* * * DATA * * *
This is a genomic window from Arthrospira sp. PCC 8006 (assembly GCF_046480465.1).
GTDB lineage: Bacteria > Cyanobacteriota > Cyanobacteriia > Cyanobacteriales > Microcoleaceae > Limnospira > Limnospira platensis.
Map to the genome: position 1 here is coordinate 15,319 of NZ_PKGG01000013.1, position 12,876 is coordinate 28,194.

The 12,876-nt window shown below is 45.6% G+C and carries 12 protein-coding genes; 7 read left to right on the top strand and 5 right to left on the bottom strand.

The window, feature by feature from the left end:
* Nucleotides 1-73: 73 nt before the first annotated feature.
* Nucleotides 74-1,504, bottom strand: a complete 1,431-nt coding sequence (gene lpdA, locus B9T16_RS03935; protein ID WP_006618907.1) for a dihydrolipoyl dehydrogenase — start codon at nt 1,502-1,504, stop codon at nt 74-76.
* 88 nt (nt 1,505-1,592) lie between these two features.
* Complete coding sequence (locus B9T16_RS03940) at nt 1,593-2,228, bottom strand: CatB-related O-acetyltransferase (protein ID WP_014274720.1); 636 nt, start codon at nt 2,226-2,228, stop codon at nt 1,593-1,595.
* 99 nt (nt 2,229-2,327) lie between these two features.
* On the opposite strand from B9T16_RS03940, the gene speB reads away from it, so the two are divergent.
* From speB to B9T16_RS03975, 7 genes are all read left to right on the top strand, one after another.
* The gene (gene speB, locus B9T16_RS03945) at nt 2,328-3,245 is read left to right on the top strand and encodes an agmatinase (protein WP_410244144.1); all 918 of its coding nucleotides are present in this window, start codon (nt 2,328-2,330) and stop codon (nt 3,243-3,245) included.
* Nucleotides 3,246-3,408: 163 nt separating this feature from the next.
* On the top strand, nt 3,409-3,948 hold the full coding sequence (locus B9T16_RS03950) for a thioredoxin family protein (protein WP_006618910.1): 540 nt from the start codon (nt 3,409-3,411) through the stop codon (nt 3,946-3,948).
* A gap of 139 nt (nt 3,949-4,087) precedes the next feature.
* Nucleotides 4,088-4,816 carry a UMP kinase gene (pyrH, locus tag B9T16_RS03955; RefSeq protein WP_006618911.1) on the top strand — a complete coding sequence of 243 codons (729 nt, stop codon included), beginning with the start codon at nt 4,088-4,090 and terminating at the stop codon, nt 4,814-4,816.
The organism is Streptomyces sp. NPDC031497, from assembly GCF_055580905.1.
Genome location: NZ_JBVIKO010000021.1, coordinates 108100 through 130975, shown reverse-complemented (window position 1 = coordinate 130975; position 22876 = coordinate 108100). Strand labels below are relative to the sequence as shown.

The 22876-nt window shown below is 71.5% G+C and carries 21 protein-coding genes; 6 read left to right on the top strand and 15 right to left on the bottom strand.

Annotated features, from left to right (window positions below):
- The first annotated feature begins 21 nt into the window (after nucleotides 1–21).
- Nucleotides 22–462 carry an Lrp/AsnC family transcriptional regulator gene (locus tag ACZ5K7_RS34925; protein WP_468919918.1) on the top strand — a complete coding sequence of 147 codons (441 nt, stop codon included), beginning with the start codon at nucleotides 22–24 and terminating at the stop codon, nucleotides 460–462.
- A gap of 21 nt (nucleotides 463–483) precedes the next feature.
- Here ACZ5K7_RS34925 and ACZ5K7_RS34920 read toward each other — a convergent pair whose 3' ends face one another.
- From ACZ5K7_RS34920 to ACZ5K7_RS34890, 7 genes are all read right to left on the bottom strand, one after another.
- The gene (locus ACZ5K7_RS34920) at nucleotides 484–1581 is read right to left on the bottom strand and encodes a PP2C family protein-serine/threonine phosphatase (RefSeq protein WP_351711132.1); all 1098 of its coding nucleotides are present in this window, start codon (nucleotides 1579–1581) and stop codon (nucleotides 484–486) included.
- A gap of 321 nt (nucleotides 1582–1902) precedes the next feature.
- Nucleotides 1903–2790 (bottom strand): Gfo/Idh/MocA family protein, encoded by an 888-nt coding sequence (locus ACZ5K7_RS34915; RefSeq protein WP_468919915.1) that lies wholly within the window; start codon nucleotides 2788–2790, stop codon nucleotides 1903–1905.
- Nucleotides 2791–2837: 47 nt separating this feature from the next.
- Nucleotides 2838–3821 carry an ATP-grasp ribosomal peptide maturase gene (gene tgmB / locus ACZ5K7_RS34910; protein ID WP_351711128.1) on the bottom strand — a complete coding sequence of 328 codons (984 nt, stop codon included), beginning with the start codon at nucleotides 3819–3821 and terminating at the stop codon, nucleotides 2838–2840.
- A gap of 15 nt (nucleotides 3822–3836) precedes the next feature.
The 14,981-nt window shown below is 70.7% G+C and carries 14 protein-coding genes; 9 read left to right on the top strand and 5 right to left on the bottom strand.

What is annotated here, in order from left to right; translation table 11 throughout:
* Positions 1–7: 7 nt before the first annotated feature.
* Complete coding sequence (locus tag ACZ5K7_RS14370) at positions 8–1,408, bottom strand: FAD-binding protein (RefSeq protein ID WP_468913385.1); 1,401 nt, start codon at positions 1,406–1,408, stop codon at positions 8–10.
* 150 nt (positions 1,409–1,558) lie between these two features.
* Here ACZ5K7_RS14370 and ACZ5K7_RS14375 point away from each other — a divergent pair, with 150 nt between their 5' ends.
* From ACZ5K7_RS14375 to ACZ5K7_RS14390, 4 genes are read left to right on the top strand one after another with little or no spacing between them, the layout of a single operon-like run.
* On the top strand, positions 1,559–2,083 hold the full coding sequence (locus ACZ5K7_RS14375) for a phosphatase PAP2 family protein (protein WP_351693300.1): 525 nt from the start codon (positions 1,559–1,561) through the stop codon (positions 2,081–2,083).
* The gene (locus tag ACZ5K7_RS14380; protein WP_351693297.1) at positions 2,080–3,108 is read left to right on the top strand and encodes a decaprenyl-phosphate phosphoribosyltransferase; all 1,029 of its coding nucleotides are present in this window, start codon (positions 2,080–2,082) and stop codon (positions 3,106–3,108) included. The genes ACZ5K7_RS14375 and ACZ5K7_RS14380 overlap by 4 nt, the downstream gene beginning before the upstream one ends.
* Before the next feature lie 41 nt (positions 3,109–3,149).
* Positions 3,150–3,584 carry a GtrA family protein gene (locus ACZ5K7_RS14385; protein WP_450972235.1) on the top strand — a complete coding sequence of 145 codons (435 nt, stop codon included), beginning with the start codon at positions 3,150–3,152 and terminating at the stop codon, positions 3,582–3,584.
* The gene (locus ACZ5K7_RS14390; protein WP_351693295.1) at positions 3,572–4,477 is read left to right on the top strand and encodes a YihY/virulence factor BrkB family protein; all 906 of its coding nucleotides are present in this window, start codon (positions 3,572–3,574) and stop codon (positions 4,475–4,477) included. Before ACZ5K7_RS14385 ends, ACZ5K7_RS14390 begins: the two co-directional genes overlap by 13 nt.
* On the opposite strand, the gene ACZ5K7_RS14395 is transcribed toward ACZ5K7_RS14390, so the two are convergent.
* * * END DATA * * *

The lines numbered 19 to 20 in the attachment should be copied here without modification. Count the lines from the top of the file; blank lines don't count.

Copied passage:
Genome location: NZ_JBVIKO010000021.1, coordinates 108100 through 130975, shown reverse-complemented (window position 1 = coordinate 130975; position 22876 = coordinate 108100). Strand labels below are relative to the sequence as shown.

The 22876-nt window shown below is 71.5% G+C and carries 21 protein-coding genes; 6 read left to right on the top strand and 15 right to left on the bottom strand.